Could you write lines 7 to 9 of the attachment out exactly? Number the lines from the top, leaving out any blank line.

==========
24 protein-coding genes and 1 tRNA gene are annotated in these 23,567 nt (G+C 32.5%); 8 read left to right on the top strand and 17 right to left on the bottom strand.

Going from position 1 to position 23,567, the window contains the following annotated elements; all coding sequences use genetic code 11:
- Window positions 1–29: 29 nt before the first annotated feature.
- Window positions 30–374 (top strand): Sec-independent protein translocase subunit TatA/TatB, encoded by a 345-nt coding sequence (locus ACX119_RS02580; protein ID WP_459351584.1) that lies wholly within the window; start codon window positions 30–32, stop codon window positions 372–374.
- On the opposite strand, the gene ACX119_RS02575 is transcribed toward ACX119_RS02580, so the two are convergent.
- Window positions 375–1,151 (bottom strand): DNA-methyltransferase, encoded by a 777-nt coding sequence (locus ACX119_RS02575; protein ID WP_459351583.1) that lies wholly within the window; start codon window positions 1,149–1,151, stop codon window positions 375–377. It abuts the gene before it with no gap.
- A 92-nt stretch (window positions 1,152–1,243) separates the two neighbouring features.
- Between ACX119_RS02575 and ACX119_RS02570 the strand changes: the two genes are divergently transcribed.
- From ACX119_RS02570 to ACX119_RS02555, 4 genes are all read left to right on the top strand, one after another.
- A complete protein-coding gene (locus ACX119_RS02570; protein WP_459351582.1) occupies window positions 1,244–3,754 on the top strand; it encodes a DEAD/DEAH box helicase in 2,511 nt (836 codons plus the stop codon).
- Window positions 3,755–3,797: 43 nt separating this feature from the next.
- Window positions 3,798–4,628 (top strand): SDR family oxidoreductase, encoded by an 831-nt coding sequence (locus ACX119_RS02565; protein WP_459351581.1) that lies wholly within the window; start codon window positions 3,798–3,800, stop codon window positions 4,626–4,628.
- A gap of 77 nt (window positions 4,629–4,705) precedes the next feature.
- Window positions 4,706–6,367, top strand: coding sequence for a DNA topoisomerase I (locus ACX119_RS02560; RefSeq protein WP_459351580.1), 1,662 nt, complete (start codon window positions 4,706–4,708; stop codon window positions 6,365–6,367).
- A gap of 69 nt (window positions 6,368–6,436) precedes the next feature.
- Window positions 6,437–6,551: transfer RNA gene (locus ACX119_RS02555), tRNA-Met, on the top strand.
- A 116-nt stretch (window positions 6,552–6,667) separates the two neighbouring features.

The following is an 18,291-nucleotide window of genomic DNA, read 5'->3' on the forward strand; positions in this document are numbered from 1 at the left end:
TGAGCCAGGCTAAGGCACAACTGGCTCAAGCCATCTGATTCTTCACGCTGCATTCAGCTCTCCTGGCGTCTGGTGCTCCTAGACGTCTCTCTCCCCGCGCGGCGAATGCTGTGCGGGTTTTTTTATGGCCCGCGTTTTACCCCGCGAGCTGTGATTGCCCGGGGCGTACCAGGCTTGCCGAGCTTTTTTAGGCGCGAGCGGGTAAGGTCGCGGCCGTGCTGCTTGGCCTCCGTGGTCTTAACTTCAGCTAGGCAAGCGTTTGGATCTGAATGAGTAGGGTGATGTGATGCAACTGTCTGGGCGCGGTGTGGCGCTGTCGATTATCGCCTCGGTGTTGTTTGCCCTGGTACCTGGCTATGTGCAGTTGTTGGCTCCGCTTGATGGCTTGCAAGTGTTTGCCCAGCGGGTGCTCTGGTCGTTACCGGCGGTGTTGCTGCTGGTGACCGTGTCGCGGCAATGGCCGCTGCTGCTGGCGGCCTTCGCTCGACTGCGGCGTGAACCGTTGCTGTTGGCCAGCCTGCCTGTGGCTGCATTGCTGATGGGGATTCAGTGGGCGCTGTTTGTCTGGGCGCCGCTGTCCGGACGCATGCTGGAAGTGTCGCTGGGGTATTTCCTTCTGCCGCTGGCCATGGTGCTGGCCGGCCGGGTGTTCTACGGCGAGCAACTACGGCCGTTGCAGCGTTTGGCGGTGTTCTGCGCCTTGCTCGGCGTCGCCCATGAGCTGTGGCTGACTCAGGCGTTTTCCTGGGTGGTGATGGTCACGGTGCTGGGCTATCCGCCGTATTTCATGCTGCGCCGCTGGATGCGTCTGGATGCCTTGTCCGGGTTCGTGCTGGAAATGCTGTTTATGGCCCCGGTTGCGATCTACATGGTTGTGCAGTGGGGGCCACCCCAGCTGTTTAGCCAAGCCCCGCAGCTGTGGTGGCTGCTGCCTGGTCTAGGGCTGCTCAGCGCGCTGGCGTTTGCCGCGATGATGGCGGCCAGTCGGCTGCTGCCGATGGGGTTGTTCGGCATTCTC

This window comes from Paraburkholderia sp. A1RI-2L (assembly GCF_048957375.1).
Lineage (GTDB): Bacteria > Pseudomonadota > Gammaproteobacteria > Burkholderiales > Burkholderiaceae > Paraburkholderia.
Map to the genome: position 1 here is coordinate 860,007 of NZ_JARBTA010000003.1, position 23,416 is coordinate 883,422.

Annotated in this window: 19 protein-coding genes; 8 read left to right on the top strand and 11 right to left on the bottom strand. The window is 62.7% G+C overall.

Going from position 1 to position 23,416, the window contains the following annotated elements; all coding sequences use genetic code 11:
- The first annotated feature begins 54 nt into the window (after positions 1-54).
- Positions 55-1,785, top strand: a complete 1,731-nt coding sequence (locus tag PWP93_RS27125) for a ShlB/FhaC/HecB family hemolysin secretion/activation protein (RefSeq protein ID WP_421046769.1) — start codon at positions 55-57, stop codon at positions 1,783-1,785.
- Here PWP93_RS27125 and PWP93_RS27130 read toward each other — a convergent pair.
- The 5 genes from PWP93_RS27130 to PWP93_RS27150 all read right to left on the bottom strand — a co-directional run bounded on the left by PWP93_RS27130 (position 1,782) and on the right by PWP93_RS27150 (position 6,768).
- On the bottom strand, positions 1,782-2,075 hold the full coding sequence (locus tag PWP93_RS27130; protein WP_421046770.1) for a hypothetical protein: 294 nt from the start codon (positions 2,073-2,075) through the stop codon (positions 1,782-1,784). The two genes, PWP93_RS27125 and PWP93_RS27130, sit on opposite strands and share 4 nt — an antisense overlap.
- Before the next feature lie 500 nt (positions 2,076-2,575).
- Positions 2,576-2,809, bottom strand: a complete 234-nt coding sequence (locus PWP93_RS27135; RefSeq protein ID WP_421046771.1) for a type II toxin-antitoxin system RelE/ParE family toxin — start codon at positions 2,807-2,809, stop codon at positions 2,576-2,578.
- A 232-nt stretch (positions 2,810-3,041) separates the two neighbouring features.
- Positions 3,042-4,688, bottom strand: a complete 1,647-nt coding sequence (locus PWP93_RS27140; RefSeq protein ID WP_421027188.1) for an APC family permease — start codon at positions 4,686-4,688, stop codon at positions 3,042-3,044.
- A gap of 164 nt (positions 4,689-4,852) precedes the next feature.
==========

- A 92-nt stretch (window positions 1,152–1,243) separates the two neighbouring features.
- Between ACX119_RS02575 and ACX119_RS02570 the strand changes: the two genes are divergently transcribed.
- From ACX119_RS02570 to ACX119_RS02555, 4 genes are all read left to right on the top strand, one after another.